5-20 | Evansport
Side A | Evansport
Evansport is named after brothers Amos and Albert G. Evans who, with Jacob Coy, had the village surveyed next to the Tiffin River on December 14, 1835. The "port" suffix in Evansport's name reflects the river's significance as a transportation thoroughfare. Evansport's early growth was spurred by its mills powered by the Tiffin River. The mills provided settlers with lumber for buildings and supplied flour and cornmeal for sustenance and commerce. Settlers who poured into Williams County's northern townships in the 1830s agitated debate about moving the county seat to a more centralized location. Evansport was platted as a possible site for the county seat. The Williams County seat was moved to Bryan in 1840 and in 1845 Defiance County was created, leaving Evansport on the Williams-Defiance county line. (Continued on other side)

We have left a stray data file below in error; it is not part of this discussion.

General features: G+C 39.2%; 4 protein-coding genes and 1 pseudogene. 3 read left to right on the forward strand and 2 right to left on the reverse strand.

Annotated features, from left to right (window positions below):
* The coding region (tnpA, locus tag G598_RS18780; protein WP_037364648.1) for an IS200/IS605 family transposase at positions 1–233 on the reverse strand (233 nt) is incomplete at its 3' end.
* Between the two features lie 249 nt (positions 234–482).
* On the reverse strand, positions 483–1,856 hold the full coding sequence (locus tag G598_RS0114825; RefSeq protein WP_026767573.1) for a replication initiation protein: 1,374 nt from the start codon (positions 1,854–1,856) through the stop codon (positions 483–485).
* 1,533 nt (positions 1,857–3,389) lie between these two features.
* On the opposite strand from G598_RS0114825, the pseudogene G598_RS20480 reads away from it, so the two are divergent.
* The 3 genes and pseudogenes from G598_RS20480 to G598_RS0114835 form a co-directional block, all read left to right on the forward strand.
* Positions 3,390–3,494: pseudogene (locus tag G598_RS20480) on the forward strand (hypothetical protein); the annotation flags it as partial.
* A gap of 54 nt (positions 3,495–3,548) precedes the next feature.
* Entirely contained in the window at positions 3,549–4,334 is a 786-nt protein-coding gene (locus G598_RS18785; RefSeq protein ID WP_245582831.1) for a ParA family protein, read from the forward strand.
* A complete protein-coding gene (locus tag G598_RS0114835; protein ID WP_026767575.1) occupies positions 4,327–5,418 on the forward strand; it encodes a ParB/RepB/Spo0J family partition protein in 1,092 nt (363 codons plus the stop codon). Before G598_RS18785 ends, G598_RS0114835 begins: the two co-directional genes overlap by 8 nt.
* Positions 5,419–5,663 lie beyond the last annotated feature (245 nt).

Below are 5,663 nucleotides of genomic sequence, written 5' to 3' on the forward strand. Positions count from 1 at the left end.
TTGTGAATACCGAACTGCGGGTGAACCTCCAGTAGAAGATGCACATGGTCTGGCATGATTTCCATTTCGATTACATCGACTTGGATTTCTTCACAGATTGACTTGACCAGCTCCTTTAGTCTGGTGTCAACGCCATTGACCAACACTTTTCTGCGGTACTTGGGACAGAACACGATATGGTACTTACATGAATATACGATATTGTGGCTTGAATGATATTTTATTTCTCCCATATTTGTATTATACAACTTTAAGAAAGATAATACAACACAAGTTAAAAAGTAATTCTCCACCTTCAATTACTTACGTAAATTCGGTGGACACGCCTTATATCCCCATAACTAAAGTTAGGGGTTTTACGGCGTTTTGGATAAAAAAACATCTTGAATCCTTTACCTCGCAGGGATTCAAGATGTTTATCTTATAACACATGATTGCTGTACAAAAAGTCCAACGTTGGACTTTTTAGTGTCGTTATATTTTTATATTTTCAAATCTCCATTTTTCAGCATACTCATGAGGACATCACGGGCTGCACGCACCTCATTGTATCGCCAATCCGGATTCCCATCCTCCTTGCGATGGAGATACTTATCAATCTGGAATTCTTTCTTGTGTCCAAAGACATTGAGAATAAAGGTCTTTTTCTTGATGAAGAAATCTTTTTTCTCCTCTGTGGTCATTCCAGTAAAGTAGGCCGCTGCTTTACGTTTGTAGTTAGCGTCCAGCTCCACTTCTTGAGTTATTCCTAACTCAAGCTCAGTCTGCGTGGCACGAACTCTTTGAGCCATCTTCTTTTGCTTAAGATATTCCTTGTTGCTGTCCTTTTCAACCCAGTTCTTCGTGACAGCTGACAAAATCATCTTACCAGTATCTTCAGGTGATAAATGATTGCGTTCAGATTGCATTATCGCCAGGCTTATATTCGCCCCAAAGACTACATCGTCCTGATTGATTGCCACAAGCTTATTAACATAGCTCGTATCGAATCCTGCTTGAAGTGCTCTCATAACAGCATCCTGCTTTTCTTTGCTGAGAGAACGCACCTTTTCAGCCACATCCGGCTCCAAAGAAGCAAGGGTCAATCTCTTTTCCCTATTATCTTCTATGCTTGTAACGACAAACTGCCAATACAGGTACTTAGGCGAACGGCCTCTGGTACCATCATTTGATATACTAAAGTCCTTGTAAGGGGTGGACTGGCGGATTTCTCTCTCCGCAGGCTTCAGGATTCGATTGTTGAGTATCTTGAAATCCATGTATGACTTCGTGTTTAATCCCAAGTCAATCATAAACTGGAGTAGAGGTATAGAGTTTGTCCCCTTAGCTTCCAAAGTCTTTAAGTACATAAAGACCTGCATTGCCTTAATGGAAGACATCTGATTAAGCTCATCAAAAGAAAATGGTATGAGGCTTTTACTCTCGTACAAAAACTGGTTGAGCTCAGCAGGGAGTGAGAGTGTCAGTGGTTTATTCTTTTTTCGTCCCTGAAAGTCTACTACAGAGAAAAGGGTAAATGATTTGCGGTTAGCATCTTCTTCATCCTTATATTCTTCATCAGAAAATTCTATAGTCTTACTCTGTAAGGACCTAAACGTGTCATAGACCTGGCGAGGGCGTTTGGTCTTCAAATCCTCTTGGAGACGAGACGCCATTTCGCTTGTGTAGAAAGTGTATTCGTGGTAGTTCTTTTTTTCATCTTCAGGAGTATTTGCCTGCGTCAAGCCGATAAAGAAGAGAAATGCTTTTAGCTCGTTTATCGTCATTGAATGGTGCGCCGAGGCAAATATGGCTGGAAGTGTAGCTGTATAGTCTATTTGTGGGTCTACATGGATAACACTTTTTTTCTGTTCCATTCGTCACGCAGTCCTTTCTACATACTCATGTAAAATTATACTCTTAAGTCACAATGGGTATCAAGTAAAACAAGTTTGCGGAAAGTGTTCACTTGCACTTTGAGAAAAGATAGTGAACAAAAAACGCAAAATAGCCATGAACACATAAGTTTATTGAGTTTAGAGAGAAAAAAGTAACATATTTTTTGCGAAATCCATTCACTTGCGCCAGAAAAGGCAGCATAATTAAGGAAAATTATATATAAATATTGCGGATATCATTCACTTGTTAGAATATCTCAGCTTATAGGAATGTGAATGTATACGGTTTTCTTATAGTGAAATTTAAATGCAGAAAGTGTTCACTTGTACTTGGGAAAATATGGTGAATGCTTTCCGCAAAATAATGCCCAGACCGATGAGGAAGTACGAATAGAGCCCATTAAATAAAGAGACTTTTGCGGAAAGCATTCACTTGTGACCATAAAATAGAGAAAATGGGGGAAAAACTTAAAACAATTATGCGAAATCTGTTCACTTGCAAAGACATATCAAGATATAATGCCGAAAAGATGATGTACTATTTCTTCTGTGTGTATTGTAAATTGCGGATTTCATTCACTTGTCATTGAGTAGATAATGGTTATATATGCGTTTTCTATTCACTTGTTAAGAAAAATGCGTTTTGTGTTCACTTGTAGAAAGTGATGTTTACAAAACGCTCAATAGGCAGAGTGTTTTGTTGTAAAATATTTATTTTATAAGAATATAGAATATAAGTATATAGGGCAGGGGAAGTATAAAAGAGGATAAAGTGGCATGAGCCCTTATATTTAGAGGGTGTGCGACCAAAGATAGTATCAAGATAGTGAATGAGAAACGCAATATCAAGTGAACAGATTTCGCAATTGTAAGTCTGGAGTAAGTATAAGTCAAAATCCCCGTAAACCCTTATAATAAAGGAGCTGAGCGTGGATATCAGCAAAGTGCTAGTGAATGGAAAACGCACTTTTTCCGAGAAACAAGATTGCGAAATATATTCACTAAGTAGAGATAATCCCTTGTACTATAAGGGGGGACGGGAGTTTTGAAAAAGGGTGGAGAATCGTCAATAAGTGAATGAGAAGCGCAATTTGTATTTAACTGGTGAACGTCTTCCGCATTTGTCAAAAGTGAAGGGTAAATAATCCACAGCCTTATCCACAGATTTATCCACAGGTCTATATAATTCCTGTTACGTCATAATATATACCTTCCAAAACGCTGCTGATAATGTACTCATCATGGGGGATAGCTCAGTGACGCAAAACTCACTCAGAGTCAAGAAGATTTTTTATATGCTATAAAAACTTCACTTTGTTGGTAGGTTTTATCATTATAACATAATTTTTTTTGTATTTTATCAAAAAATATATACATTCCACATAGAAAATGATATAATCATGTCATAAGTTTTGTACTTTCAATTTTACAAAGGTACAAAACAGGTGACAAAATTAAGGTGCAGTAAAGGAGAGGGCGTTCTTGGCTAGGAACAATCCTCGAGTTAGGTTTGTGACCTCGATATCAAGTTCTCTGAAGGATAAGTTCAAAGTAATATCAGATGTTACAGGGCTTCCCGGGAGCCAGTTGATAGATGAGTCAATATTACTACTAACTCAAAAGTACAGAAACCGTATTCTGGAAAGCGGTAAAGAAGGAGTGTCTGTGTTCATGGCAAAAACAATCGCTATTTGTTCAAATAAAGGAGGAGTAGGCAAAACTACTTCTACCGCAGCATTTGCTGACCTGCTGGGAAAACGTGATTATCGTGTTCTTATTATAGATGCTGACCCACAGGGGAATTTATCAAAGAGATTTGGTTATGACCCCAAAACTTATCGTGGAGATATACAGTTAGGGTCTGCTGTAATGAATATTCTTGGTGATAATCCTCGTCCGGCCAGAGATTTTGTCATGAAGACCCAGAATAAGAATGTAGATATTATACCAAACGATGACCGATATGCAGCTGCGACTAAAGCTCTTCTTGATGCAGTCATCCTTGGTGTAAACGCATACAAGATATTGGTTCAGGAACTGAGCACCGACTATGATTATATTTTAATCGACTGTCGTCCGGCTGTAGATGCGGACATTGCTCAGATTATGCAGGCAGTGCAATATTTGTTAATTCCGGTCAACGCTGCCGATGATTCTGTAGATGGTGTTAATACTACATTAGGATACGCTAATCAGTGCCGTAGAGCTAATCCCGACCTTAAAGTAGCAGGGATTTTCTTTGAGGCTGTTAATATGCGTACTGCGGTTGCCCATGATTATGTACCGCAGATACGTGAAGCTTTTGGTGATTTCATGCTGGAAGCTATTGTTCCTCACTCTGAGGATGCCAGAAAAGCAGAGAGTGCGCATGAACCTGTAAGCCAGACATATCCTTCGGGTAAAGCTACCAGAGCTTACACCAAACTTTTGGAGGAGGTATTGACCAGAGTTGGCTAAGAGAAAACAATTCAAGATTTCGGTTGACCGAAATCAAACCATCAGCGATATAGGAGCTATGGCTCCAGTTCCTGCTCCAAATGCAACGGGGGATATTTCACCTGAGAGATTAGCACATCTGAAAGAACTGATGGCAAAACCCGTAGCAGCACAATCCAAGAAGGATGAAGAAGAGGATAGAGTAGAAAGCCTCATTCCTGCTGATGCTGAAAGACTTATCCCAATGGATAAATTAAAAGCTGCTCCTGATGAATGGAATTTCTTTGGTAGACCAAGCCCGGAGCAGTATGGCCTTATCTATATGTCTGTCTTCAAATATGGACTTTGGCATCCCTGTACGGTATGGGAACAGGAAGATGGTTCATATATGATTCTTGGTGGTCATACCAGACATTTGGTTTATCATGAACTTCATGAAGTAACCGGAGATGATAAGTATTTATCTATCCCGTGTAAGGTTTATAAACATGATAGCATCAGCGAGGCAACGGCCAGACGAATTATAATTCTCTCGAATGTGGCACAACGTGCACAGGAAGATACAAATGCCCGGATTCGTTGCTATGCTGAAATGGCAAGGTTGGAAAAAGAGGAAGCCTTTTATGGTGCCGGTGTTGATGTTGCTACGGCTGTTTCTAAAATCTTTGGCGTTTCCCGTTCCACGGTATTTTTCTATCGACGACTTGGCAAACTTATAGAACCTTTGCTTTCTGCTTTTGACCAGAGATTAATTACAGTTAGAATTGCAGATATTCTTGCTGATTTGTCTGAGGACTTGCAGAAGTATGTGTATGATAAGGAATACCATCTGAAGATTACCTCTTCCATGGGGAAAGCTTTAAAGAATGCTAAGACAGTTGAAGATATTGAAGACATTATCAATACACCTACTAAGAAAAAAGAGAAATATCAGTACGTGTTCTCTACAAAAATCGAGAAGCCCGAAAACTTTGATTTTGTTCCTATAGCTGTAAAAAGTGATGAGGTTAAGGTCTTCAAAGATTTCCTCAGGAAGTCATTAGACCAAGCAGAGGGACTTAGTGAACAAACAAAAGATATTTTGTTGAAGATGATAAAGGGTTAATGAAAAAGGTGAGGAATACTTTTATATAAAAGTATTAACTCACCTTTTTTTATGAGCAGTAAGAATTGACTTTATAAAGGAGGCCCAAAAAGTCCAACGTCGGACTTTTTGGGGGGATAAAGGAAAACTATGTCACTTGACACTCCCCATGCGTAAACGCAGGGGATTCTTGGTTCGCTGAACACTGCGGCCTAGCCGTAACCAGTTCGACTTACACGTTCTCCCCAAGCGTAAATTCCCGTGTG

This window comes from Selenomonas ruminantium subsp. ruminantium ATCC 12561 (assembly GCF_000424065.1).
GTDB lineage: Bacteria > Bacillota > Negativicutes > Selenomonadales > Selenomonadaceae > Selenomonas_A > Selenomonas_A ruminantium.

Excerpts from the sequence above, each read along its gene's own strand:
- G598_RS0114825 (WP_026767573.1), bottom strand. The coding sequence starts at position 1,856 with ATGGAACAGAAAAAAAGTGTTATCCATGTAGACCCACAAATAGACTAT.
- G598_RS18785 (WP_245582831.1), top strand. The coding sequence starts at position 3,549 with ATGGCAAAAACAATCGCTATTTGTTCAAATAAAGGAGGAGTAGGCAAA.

Sponsors: Stryker Area Heritage Council, Evansport Terquasquicentennial Committee, and The Ohio Historical Society
Side B | Evansport
(Continued from other side) Evansport reached its peak around 1880 with a population of more than 300 residents. The town featured fine residences, Methodist Episcopal and United Brethren churches, Masonic and Odd Fellows lodges, and a variety of business including blacksmiths, coopers (barrel makers), general stores, a wagon maker and gunsmith. Bypassed by railroads and major highways, Evansport, like many 19th century rural economic centers, became a bedroom community with a rich heritage. For many years, Evansport's fire protection consisted of hastily-organized bucket brigades. Fires in 1893, 1921 and 1925 destroyed many downtown business buildings. In 1940, Evansport residents organized a fire department and purchased a used fire truck. In 2007, Tiffin Township Fire Department's small downtown firehouse was replaced by a 7,000 square-foot, $700,000 fire station at Main and Church streets. The site was formerly occupied by the Evansport School.